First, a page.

Updates from Morrisons, RBS and Next

New numbers from Morrisons disappoint but high street Next sales soar

savings, tax, stockmarket, pensions, cash, investment FTSE 100  The FTSE 100 saw a tiny 1.1 point rise on Wednesday, taking it to 6,830, despite a brace of new corporate news. Though solid gains were earned by Kingfisher and Barratt, AdmiralGroup saw a 4.64% sell-off to 1234p while ITV dropped 2.57% to 212p. ArmHoldings, down 2.42% to 949p and SportsDirectInternational, down 1.67% to 708p, also took some pressure.

Over in the US, the Dow Jones lifted almost 55 points to 17,068 with both McDonalds and GoldmanSachs seeing gains.

We start with keenly awaited Morrisons numbers, which are not good. Total turnover is clipped 4.9% to £8.5bn (2013/14: £8.9bn) while like-for-like sales down 7.4%. Underlying profit before tax slumps 51% to £181m (2013/14: £371m).

Underlying earnings per share for the retailer tumbles 52% to 5.74p (2013/14: 11.92p) and profit before tax slips to £239m (2013/14: £344m). The interim dividend rises 5% to 4.03p (2013/14: 3.84p).

"Conditions are tough," says non-exec chairman Sir Ian Gibson, "and the industry is going through unprecedented change. Our first-half results reflect the reset of the business we announced in March. Morrisons is now well underway with building the foundations for a better future."

We stay on the high street for new half-year numbers for Next. Total sales climbed 10.3% ahead on last year to £1,849.6m. Retail stores and NEXT Directory (its online business) both deliver decent growth, up 7.5% to £1,075.6m and 16.2% to £694.3m respectively.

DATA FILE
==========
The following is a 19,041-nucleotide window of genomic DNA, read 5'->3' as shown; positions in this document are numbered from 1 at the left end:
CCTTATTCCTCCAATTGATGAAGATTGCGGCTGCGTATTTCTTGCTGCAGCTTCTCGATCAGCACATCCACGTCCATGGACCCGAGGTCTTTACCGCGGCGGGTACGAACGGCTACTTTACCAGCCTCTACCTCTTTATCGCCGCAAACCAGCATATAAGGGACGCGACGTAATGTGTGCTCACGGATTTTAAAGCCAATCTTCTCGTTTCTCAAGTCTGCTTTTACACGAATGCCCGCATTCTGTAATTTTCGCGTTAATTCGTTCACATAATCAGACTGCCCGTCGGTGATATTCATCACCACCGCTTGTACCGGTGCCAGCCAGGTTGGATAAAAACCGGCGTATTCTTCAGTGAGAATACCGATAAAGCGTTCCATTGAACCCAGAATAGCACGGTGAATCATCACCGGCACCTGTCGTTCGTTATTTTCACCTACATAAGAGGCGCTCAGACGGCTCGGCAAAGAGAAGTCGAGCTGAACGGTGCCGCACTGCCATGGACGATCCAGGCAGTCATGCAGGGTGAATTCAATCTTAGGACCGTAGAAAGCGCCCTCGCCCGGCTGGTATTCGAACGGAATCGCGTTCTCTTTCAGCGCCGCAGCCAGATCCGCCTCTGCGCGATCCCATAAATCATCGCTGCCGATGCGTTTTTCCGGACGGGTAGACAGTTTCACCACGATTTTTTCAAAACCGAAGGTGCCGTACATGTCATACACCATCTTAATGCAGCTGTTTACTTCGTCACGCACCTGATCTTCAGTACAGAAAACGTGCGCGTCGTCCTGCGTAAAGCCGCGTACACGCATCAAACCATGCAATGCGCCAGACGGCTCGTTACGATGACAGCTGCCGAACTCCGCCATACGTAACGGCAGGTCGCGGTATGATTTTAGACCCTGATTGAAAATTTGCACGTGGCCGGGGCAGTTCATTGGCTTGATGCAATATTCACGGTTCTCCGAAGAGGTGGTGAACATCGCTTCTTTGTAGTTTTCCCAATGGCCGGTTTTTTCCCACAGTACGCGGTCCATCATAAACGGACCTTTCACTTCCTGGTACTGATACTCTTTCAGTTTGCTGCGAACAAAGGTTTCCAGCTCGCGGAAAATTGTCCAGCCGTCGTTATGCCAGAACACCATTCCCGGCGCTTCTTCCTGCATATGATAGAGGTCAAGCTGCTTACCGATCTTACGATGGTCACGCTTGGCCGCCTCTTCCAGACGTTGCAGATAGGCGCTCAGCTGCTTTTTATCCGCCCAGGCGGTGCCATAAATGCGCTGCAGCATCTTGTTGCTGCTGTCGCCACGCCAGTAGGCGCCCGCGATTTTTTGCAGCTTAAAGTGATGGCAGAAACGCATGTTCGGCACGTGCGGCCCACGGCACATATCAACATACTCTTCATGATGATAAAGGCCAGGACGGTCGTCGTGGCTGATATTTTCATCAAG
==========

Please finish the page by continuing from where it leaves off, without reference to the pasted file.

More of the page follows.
Profit before tax rises 19.3%. In the last six months NEXT has seen its strongest sales growth for several years. But the fashion player warns that the circumstances are unusual: low interest rates, increasing availability of credit - and much better summer weather.

It forecasts the third quarter "will grow by +10% and the fourth by +4%. This may look unambitious for the fourth quarter but the number needs to be taken in the context of the very strong sales performance in the final quarter last year."

Lastly, RBS - it employs 11,500 people in total - has confirmed a Yes vote for Scotland would see it decamp south of the border. "RBS believes that this is the responsible and prudent thing to do and something that its customers, staff and shareholders would expect it to do," it says.

Lloyds, owner of Scottish Widows and the Halifax, has also confirmed a similar arrangement. Share prices in financial institutions vulnerable to a Yes vote have taken hits recently, in contrast to HSBC or Barclays - barely affected in comparison.

RBS adds: "The vote on independence is a matter for the Scottish people. Scotland has been RBS's home since 1727. RBS intends to retain a significant level of its operations and employment in Scotland to support its customers there and the activities of the whole Bank."

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